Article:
DOT Hot Shot Regulations

By David Marsh - Updated May 31, 2017
Red truck on blurry asphalt road

Hotshot trucks fill a need in the trucking world. They haul special loads under special circumstances. The United States Department of Transportation makes distinctions in the rules that govern their work. It's important to know what they are.

The Basics of Hotshot Trucking

The Department of Transportation (DOT) allows hotshot truckers more latitude than other commercial truckers. They use the term to mean a trucker who uses a small truck and handles a single load or a group of smaller loads that total, including the truck and trailer and anything else pressing down on the tires, less than 10,001 pounds. The DOT doesn't apply its usual regulations to trucks carrying loads that small. Hotshot drivers work for hospitals, carrying time-sensitive items, or for businesses supplying small items to restock inventories at retail shops. They usually drive 3/4 ton pickups with fifth-wheel trailers attached. A fifth-wheel trailer attaches to the truck using a post attached to the middle of the pickup bed.

Matters of Weight

The weight distinction between less than 10,001 pounds and more than 10,001 pounds is important. Any vehicle with a gross vehicle weight including the weight of the truck and trailer, the driver, the gasoline and the load that goes over 10,001 pounds falls under virtually all of the extensive regulations controlling the biggest tractor trailers. All drivers of trucks and trailers over 10,001 must keep a current driver logbook, have a fire extinguisher, reflectors, obey restrictions on driving time and rest time, and have a DOT license plate and load sticker. The drivers of trucks under 10,001 pounds of gross vehicle weight don't need to abide by any of those rules.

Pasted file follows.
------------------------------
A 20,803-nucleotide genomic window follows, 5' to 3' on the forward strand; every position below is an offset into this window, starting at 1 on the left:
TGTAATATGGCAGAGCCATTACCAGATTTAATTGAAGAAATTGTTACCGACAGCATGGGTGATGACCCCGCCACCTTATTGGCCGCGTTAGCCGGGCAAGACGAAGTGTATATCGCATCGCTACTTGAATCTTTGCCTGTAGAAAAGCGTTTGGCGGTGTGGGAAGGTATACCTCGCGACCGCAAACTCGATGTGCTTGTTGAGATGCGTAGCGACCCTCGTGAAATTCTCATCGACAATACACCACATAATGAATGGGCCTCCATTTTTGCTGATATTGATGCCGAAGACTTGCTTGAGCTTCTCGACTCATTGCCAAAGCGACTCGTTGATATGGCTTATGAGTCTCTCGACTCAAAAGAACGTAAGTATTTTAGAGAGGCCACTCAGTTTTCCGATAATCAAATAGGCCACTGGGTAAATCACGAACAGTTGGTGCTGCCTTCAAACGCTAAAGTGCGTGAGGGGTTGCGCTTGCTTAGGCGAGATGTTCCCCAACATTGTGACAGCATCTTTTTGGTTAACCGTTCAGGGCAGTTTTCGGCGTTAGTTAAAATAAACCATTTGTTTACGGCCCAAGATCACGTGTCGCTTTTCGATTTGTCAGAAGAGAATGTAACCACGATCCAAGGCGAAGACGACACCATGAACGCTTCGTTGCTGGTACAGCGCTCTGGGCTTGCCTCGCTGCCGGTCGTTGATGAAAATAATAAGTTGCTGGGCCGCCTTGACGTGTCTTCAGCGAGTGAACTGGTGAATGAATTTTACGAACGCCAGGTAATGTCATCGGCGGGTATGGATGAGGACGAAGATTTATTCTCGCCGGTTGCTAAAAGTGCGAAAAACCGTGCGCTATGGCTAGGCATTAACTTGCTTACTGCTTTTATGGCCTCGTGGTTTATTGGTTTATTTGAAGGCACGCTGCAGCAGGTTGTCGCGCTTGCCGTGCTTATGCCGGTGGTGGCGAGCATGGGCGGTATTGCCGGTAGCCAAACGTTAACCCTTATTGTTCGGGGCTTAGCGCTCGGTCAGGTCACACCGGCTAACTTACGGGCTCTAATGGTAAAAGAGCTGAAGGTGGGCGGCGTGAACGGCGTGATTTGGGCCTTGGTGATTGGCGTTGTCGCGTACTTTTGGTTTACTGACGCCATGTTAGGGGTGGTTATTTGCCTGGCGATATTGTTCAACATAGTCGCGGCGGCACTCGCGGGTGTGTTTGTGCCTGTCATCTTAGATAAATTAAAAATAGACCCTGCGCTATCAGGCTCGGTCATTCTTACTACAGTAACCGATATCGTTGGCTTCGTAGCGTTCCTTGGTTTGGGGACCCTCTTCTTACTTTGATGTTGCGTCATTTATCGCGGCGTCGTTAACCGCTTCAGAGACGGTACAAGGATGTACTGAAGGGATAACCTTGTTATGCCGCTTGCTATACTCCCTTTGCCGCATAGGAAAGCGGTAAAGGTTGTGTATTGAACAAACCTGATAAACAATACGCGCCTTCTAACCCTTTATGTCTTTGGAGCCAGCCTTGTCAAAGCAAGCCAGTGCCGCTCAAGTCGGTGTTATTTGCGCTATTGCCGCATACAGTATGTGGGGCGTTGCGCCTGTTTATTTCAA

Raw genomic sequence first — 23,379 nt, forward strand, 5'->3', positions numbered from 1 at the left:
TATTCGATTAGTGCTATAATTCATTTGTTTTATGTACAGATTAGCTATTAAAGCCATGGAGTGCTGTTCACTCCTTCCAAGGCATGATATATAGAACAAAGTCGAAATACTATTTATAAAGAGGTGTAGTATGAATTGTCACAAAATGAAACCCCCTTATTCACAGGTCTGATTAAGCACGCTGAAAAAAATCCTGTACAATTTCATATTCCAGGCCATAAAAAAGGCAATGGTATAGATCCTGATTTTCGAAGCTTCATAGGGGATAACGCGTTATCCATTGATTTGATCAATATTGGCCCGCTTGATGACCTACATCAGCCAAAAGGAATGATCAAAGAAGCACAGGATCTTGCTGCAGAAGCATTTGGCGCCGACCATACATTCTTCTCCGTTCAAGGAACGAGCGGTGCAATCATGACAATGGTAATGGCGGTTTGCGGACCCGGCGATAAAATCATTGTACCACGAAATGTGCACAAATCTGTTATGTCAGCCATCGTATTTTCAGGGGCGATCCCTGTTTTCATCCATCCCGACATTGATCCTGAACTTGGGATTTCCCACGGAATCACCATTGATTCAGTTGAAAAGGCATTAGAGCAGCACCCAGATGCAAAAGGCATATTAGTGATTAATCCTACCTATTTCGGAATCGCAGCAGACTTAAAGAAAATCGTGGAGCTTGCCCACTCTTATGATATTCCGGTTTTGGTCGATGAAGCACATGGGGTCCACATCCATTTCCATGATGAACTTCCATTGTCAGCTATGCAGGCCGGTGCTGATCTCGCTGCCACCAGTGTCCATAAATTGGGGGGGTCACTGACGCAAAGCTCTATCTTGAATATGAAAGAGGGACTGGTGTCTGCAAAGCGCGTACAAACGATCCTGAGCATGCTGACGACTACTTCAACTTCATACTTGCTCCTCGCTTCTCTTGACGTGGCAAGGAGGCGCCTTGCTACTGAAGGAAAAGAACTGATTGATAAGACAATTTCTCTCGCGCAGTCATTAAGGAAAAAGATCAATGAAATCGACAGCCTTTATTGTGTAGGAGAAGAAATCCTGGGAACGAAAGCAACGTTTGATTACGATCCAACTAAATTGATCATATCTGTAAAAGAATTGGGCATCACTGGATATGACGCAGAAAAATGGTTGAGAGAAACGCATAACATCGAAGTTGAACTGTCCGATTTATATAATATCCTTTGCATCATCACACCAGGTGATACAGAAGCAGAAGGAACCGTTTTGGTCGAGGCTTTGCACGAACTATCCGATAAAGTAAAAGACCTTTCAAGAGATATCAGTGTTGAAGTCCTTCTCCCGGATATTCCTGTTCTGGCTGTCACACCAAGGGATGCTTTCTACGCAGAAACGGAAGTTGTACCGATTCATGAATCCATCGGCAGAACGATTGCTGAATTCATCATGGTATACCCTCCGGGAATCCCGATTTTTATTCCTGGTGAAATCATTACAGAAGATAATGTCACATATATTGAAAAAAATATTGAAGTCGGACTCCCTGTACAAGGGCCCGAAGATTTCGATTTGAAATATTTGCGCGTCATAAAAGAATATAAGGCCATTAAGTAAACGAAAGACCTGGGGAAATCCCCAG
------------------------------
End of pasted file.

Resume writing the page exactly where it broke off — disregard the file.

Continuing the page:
The Way It Works

Hotshot truckers typically make just one stop per trip. They handle one load with one destination. The load can be as small as one envelope. They get work from freight expediters, who line up loads, destinations, and pay, and offer them to truckers at truck stops or over the internet. The freight expediters take care of the paperwork.

About the Author

In 1990 David Marsh began writing a column in the "Idaho Falls Post-Register" titled "Good Things," which presented restaurant reviews, sports analysis and movie criticism. Besides newspaper columns, Marsh researched police procedures for the Federal government. He has a Bachelor of Arts in administration and a Bachelor of Science in journalism from the University of Utah.

Cite this Article A tool to create a citation to reference this article Cite this Article